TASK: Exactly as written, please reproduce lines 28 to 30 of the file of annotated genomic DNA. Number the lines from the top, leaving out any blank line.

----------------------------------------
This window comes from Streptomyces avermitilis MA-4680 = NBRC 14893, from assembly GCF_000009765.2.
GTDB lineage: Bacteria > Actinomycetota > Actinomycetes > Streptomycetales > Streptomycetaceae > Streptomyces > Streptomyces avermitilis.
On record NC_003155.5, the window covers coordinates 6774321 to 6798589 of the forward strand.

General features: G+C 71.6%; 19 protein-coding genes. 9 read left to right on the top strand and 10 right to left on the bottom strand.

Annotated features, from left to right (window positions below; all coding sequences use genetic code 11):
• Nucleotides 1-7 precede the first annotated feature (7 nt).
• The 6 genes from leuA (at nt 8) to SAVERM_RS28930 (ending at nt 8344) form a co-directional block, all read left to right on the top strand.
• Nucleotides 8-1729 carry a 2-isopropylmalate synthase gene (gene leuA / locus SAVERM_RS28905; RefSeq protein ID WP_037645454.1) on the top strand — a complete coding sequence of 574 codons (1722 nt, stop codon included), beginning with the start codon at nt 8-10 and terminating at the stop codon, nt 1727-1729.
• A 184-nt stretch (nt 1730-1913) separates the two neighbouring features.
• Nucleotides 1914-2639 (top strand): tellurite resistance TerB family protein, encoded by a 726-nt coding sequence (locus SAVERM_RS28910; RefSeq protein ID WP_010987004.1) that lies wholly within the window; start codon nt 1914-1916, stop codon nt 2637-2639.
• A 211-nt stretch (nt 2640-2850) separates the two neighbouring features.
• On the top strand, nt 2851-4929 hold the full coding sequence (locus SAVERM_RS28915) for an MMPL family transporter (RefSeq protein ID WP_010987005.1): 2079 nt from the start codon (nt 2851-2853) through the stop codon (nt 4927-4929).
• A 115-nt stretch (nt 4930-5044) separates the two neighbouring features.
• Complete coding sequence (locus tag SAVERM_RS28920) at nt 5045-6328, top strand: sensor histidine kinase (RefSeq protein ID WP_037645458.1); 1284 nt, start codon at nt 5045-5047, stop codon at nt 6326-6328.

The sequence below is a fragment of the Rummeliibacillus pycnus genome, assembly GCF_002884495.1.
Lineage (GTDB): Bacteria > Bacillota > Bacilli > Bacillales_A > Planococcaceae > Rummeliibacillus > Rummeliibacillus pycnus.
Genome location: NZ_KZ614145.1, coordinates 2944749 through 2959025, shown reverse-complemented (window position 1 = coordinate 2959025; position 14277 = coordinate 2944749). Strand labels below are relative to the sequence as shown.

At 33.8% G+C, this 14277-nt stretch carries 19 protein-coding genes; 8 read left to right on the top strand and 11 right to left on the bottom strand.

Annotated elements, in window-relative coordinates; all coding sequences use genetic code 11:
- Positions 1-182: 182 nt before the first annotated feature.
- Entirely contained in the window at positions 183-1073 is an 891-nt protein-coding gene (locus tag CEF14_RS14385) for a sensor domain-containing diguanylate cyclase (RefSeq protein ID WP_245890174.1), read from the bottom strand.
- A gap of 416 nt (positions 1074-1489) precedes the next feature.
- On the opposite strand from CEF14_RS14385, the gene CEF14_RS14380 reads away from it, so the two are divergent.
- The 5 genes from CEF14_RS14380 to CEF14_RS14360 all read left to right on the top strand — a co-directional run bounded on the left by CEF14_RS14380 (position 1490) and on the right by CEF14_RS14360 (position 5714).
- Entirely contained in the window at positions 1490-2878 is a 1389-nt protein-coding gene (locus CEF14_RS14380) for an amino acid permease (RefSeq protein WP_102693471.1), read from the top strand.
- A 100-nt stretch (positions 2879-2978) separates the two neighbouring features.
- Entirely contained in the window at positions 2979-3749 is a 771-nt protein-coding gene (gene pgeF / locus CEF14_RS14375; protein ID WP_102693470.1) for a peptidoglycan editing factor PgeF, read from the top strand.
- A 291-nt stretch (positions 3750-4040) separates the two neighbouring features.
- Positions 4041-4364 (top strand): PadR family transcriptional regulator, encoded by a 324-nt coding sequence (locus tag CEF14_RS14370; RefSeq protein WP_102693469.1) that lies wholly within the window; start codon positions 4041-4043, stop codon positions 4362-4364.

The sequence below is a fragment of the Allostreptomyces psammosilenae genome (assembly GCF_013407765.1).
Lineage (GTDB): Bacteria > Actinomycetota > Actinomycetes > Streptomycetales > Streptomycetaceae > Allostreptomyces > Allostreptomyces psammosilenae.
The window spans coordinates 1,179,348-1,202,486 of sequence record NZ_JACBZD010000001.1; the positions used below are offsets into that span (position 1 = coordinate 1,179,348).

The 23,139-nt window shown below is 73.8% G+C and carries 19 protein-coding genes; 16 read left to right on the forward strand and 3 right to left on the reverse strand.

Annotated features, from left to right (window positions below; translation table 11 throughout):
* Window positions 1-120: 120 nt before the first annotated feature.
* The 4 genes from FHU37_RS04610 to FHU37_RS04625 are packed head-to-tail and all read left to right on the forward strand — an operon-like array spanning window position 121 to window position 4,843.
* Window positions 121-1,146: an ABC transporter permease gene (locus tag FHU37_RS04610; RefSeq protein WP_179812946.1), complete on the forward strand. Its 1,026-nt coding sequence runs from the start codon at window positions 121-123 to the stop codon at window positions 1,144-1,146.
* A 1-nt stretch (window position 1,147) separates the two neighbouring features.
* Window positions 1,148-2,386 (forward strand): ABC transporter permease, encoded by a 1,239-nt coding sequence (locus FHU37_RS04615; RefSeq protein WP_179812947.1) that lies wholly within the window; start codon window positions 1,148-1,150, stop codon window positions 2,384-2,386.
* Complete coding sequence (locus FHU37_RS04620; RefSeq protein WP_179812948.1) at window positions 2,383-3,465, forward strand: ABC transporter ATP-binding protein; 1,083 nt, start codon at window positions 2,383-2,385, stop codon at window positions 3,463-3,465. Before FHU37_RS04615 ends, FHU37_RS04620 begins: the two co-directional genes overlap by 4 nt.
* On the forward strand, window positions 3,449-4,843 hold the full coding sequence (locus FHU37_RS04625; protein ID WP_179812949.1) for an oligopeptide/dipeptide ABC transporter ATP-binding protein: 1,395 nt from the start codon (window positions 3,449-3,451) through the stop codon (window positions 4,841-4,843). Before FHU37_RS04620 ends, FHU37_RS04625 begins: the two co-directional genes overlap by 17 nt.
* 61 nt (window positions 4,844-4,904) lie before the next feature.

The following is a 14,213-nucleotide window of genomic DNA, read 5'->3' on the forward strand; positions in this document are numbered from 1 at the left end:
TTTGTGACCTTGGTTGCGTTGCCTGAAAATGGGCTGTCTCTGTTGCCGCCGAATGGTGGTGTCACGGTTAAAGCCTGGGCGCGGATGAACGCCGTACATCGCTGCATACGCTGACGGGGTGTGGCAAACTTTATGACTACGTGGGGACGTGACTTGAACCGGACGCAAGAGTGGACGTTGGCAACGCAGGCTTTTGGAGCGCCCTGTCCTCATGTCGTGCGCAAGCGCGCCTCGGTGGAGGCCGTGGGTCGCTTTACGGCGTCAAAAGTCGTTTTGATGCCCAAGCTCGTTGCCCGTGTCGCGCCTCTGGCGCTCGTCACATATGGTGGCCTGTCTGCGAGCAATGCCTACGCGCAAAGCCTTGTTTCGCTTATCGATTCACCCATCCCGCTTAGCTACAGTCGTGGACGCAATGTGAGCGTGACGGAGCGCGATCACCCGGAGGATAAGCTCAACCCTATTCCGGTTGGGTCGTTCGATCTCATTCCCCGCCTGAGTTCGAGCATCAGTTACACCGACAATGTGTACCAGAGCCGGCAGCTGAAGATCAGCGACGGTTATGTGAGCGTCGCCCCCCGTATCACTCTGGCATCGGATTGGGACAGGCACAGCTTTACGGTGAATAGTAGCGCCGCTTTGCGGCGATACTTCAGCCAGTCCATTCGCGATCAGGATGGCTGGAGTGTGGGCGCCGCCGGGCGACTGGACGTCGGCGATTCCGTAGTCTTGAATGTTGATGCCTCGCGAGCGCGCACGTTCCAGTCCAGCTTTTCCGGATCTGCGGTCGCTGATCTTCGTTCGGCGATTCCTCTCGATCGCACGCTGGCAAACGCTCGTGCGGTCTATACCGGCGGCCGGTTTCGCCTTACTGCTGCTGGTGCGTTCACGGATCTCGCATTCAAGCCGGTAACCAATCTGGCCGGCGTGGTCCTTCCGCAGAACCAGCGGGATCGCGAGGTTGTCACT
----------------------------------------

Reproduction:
- A 291-nt stretch (positions 3750-4040) separates the two neighbouring features.
- Positions 4041-4364 (top strand): PadR family transcriptional regulator, encoded by a 324-nt coding sequence (locus tag CEF14_RS14370; RefSeq protein WP_102693469.1) that lies wholly within the window; start codon positions 4041-4043, stop codon positions 4362-4364.

The sequence below is a fragment of the Allostreptomyces psammosilenae genome (assembly GCF_013407765.1).